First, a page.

Safford v. Redding in Context: A Brief History of Corporal Punishment at Common Law

Robert Magee,* Lead Writer

I. Introduction

Today, the Supreme Court of the United States will hear arguments in the case of Safford Unified School District v. Redding.1 The case involves the strip search of a thirteen-year-old girl, Savana Redding, on the orders of her school’s vice principal after she had been implicated in a scheme to distribute prescription strength ibuprofen.  The strip involved her taking off all her clothes and shaking out her underwear in front of the vice principal’s female assistant and the school’s female nurse.2 Ms. Redding instituted the present section 1983 claim for violation of her Fourth Amendment right against unreasonable search and seizure.3

Though the precise issue today will be whether the Fourth Amendment protects students against being strip searched by school officials and, if not, what level of suspicion must school officials have before doing so, the facts of the case invoke a debate which has murmured throughout the history of the common law and education: what authority does a school official possess over the person of a student?  The treatment at common law of corporal punishment, the physical discipline of students, sheds valuable light on this debate, and provides insight into what the court may be considering during today’s argument.

II. The In Loco Parentis Doctrine

The legal mechanism which allowed corporal punishment by educators against students notwithstanding laws against battery was the doctrine of in loco parentis, the legal fiction that certain individuals, for our purposes educators, occupy the position of parent in relation to students.4 In loco parentis enabled educators to assume the role of the child’s parent when children came under their charge and thus allowing them to inflict corporal punishment in certain instances.  It was fundamentally accepted that parents had the authority to inflict corporal punishment, and therefore so could the educator.5 Continue reading “Safford v. Redding in Context: A Brief History of Corporal Punishment at Common Law”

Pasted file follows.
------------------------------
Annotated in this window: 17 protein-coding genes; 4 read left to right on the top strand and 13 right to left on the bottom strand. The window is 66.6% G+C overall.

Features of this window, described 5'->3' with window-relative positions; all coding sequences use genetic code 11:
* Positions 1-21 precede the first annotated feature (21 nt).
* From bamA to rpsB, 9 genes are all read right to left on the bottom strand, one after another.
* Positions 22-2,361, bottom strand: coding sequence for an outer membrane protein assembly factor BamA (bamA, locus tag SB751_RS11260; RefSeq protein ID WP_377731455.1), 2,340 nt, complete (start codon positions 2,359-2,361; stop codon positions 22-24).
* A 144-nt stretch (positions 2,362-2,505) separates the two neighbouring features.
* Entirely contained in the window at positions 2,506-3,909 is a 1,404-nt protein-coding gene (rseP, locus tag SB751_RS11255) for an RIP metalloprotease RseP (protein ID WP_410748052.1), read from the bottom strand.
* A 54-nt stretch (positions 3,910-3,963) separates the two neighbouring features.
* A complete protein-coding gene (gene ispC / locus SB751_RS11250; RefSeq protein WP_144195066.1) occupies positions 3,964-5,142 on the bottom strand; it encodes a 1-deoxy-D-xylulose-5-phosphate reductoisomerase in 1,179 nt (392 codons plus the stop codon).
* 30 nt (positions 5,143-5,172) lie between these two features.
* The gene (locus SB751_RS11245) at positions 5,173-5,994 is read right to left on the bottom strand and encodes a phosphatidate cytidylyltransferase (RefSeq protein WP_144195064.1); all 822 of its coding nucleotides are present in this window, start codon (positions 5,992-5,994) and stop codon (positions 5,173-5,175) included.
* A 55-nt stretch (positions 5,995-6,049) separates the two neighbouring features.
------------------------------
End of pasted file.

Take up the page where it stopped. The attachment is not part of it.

Will the Prayers for Pulpit Freedom be Answered?

Kristin Wernig, Staff Writer

On September 28, 2008, pastors all over the country took to the pulpit to protest the Internal Revenue Service (IRS) restriction on political activity by tax exempt organizations.1 Although the form of protest is new, the battle over the restriction has been waged since its inception in 1954.

Internal Revenue Code § 501(c)(3) restricts the political activity of certain tax exempt organizations by allowing them to retain their tax-exempt status so long as they do not “participate in, or intervene in (including the publishing or distributing of statements), any political campaign on behalf of (or in opposition to) any candidate for public office.”2 Churches fall under the (c)(3) category along with other organizations “organized and operated exclusively for religious, charitable, scientific, testing for public safety, literary, or educational purposes, or to foster national or international amateur sports competition . . .  or for the prevention of cruelty to children or animals.”3 In 1987, the section was amended to clarify that the prohibition applied to activities in opposition to, as well as on behalf of, any candidate for public office.4 The political activity restriction is absolute; the IRS need not consider whether the activity constituted a substantial part of the church’s actions.5 The statute does not offer much insight as to what activities are prohibited.  These organizations must rely on the guidance available in the various IRS revenue rulings and publications and cases.

Since its inception in 1954, churches have battled over the political activity restriction.  Throughout history, because of the special roles churches hold in society, they have been accorded special treatment under the IRC.  Proponents argue that this special treatment should continue to the political activity restriction.  Numerous proposals have been introduced into the Congress to allow for this special treatment.  However, a proposal has not yet received the necessary votes. Continue reading “Will the Prayers for Pulpit Freedom be Answered?”